About midway through Gilgamesh: Ishtar’s Scorn™ — newly released for PC, Playstation® 3, and X-Box® 360 — Gilgamesh falls asleep and wakes to his sidekick, Enkidu, sprinkling a “magic circle of flour” around him.
“What the f*** is a magic circle of flour?” you ask.
It’s a good question. No one knows.
But an even better question is why the people at LitReal® Studios refuse to accept that characters like Gilgamesh and Enkidu — or Ishmael and Queequeg from their last flop, The White Whale™ — simply cannot compete with gems like Halo® 3.
Gilgamesh follows the story of the world’s oldest book. The title character is king of a place called Uruk, which was apparently somewhere in the Middle East. The first level is a long tutorial in which you get acquainted with your kingdom. Some guy who looks like a lemur comes up and explains that you can do anything here, anything. And, I admit, for a while it is kind of fun to visit Ishtar’s temple for orgies with the high priestesses. But pretty soon getting passed between women like a baton gets old and there’s nothing left to do but knock over the toothless old peasants who are always shuffling down the middle of the street or to claim first rights to a young bride on her wedding night.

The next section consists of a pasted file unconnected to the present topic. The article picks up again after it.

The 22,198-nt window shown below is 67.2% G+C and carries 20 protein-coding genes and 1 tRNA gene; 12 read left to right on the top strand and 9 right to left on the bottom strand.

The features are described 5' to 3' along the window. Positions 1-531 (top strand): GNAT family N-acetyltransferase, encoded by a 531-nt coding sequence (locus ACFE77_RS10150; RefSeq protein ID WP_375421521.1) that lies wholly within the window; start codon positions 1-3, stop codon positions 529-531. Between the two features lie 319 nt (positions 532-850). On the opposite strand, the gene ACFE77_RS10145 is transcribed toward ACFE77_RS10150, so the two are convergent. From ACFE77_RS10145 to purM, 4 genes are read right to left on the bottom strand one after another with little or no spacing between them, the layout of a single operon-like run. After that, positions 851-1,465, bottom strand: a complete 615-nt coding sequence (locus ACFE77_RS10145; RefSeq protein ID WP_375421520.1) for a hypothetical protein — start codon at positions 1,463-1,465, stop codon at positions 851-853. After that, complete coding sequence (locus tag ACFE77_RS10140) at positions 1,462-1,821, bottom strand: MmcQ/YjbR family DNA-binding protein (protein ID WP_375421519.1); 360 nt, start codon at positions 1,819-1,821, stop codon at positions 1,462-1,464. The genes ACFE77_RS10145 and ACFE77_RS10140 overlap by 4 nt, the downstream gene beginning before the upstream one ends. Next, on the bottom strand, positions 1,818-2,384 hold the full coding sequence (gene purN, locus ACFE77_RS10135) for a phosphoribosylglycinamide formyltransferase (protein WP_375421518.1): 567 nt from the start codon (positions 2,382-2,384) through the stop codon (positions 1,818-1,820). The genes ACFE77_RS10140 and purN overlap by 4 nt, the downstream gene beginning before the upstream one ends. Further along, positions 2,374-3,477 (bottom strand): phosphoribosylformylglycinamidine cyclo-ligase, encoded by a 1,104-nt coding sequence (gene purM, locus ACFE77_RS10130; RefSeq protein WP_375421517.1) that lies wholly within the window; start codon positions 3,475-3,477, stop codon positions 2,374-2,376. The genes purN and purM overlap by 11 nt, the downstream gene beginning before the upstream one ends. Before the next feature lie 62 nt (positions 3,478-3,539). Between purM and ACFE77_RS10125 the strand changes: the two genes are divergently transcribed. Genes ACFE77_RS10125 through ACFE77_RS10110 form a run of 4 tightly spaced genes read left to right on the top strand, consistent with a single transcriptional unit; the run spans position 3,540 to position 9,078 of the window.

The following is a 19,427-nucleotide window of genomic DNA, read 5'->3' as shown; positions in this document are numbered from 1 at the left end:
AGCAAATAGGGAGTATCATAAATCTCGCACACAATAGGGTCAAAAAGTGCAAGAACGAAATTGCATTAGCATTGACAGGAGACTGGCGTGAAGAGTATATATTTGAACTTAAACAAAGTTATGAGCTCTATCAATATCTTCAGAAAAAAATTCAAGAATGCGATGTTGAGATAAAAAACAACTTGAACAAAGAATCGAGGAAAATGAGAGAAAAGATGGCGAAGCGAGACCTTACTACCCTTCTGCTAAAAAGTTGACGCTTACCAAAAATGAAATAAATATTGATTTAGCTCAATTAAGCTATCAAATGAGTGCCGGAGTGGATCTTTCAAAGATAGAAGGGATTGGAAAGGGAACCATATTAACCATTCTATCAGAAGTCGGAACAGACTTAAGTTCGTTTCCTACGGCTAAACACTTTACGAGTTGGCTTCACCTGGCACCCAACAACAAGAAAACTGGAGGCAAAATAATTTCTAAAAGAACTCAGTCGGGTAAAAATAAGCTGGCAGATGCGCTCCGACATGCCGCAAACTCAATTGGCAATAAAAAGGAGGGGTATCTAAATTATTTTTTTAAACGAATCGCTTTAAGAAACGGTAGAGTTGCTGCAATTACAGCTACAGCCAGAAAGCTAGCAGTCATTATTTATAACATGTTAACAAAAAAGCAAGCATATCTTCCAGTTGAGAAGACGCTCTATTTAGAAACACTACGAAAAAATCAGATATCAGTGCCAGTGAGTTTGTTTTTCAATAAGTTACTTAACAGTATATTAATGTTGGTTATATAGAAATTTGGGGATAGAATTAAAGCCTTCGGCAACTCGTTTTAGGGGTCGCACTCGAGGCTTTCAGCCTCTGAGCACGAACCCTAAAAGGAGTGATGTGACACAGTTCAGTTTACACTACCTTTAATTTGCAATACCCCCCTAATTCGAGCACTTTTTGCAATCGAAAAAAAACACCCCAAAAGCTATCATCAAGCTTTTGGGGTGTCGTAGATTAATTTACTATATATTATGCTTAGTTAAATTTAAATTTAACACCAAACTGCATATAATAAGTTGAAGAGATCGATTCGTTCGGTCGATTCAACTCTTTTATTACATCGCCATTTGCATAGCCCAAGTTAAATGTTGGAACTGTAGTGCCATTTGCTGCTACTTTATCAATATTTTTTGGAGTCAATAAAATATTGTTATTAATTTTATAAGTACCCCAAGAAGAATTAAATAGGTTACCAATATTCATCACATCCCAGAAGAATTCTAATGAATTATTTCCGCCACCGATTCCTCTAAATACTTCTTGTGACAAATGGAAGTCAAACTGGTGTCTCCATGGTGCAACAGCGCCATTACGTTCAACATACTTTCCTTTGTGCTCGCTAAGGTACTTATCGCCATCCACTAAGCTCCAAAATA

But just as you get the idea that anything goes in this level — and I mean if you and that mongoloid Enkidu want to dig a big hole and set up a subterranean bloodcult, go ahead — there is a cut scene: the old people you knocked over are praying you will become a more just ruler.
Just to see what would happen, I restarted the game and intentionally didn’t abuse anyone. I strolled around talking to people and buying their handi-crap. My “payment”: a leper invited me to some kind of bocce ball tournament and a young retarded girl cornered me in Ishtar’s temple to present me with a bracelet she’d weaved from her own hair.